Through eight games, the Mets have just one stolen base, which was executed by Mike Baxter in the ninth inning of yesterday's win. This does not come as a surprise. A look at the Mets' roster indicates that this small sample size development is not an anomaly. Outside of the currently DL'd Andres Torres, David Wright and Jason Bay are the two biggest threats to steal a base, and neither can be reasonably expected to steal much more than 20 of them. Maybe Kirk Nieuwenhuis can swipe a few if he sticks around. The sum of the ZiPS projected stolen bases for players on the Opening Day roster is just 81, far below the Mets' season average of 145 over the past seven seasons. Yet the Mets should do just fine scoring runs this season, because -- prepare to have your mind blown! -- getting on base and hitting for power are important. Stealing bases, not so much.
The Padres led the league in stolen bases last season but were second to last in runs scored. The Cardinals were last in stolen bases but tops in runs scored. Why the disparity? The Padres were last or second to last in OBP and SLG while the Cardinals were first in both. This wasn't an oddity; a similar correlation can be observed year after year. Not even stealing 262 bases in a season can overcome the inability to reach base. Stolen bases are a footnote, even in a depressed run-scoring environment. Terry Collins seemed to recognize all of this in his postgame comments yesterday:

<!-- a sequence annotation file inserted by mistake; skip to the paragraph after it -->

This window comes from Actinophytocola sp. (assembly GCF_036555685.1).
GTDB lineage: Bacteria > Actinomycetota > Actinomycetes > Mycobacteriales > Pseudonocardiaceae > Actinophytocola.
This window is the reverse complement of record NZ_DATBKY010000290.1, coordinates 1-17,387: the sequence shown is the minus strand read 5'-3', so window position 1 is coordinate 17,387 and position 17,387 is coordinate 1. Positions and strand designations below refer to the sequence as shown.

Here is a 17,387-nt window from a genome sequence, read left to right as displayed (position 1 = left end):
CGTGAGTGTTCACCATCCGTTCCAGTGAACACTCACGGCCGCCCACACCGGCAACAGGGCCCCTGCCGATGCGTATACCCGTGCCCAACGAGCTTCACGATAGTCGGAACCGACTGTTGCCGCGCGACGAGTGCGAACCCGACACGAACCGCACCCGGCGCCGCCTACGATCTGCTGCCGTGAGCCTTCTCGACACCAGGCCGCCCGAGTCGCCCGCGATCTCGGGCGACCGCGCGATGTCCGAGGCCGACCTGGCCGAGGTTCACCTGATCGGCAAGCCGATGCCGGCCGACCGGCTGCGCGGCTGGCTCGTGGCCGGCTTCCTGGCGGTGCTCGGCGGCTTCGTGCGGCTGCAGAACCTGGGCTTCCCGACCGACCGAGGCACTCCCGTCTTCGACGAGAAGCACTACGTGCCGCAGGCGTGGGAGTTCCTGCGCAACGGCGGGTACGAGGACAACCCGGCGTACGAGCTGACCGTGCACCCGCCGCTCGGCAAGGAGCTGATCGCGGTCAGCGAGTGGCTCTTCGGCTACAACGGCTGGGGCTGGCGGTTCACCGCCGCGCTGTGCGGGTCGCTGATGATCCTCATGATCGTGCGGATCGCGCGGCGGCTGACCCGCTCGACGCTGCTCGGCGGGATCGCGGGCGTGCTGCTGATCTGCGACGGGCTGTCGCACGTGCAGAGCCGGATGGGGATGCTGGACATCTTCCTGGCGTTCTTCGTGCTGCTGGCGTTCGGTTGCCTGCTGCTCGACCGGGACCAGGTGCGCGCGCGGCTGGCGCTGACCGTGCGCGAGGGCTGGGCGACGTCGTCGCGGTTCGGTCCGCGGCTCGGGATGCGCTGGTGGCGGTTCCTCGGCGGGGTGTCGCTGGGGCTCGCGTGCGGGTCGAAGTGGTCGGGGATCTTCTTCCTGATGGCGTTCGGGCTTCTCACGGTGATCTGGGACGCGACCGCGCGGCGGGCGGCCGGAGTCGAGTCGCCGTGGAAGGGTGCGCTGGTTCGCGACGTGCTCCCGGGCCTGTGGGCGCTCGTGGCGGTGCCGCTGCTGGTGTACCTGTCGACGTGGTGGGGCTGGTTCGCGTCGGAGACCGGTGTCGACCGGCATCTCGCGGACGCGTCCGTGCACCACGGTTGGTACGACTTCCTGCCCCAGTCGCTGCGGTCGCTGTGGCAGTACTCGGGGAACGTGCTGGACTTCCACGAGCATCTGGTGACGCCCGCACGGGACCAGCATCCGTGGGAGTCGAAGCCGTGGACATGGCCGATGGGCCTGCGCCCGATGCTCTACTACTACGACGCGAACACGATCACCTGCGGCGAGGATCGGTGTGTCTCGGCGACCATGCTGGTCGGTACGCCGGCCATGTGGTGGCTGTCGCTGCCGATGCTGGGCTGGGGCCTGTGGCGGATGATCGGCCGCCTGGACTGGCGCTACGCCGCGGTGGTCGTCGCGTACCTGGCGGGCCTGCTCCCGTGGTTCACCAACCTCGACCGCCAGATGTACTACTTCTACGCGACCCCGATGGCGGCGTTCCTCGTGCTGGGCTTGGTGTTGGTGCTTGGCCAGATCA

"We’re missing three guys that created runs," Collins said about the departures of Jose Reyes, Carlos Beltran and Angel Pagan. "[Stealing bases] was part of their games. And our guys, we’re a little different than that. We’re going to use the on-base percentage and get on base and hopefully get those big guys in the middle of that lineup swinging the bat the way they’re capable of and we’ll score our share of runs."
The Mets should, at the least, be above average in the OPS department this season. If that's the case, scoring runs won't be a problem.